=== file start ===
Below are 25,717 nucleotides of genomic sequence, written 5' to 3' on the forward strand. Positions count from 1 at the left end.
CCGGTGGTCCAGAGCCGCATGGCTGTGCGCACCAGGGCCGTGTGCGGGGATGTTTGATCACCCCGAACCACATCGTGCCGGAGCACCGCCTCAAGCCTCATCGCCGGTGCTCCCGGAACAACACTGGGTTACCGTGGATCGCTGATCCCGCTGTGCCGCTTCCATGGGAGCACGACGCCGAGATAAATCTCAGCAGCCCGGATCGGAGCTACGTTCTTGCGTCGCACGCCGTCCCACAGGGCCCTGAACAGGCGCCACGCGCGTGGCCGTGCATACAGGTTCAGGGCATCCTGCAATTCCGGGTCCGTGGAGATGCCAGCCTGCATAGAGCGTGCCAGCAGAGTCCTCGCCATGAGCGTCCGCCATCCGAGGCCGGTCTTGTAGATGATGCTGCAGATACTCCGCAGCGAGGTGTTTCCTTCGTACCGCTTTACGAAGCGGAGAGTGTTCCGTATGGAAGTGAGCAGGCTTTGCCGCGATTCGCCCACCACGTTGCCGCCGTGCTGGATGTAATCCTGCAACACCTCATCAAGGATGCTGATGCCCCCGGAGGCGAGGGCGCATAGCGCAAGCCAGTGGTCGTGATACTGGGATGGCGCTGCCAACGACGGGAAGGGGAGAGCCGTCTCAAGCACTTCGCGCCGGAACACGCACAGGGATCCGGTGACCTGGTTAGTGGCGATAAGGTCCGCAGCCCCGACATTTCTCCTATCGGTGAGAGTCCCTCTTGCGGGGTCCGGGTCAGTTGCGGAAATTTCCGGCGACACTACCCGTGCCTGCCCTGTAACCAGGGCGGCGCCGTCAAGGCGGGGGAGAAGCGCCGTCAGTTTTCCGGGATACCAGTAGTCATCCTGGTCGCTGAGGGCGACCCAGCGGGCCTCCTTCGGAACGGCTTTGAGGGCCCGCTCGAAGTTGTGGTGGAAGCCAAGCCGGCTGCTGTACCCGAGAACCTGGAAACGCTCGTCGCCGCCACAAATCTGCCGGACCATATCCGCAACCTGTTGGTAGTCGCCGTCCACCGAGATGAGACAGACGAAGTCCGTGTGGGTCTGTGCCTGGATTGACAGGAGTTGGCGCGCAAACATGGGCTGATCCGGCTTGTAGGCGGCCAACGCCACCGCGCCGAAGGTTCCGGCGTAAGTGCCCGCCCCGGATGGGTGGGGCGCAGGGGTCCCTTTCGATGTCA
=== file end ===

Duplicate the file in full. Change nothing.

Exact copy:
Below are 25,717 nucleotides of genomic sequence, written 5' to 3' on the forward strand. Positions count from 1 at the left end.
CCGGTGGTCCAGAGCCGCATGGCTGTGCGCACCAGGGCCGTGTGCGGGGATGTTTGATCACCCCGAACCACATCGTGCCGGAGCACCGCCTCAAGCCTCATCGCCGGTGCTCCCGGAACAACACTGGGTTACCGTGGATCGCTGATCCCGCTGTGCCGCTTCCATGGGAGCACGACGCCGAGATAAATCTCAGCAGCCCGGATCGGAGCTACGTTCTTGCGTCGCACGCCGTCCCACAGGGCCCTGAACAGGCGCCACGCGCGTGGCCGTGCATACAGGTTCAGGGCATCCTGCAATTCCGGGTCCGTGGAGATGCCAGCCTGCATAGAGCGTGCCAGCAGAGTCCTCGCCATGAGCGTCCGCCATCCGAGGCCGGTCTTGTAGATGATGCTGCAGATACTCCGCAGCGAGGTGTTTCCTTCGTACCGCTTTACGAAGCGGAGAGTGTTCCGTATGGAAGTGAGCAGGCTTTGCCGCGATTCGCCCACCACGTTGCCGCCGTGCTGGATGTAATCCTGCAACACCTCATCAAGGATGCTGATGCCCCCGGAGGCGAGGGCGCATAGCGCAAGCCAGTGGTCGTGATACTGGGATGGCGCTGCCAACGACGGGAAGGGGAGAGCCGTCTCAAGCACTTCGCGCCGGAACACGCACAGGGATCCGGTGACCTGGTTAGTGGCGATAAGGTCCGCAGCCCCGACATTTCTCCTATCGGTGAGAGTCCCTCTTGCGGGGTCCGGGTCAGTTGCGGAAATTTCCGGCGACACTACCCGTGCCTGCCCTGTAACCAGGGCGGCGCCGTCAAGGCGGGGGAGAAGCGCCGTCAGTTTTCCGGGATACCAGTAGTCATCCTGGTCGCTGAGGGCGACCCAGCGGGCCTCCTTCGGAACGGCTTTGAGGGCCCGCTCGAAGTTGTGGTGGAAGCCAAGCCGGCTGCTGTACCCGAGAACCTGGAAACGCTCGTCGCCGCCACAAATCTGCCGGACCATATCCGCAACCTGTTGGTAGTCGCCGTCCACCGAGATGAGACAGACGAAGTCCGTGTGGGTCTGTGCCTGGATTGACAGGAGTTGGCGCGCAAACATGGGCTGATCCGGCTTGTAGGCGGCCAACGCCACCGCGCCGAAGGTTCCGGCGTAAGTGCCCGCCCCGGATGGGTGGGGCGCAGGGGTCCCTTTCGATGTCA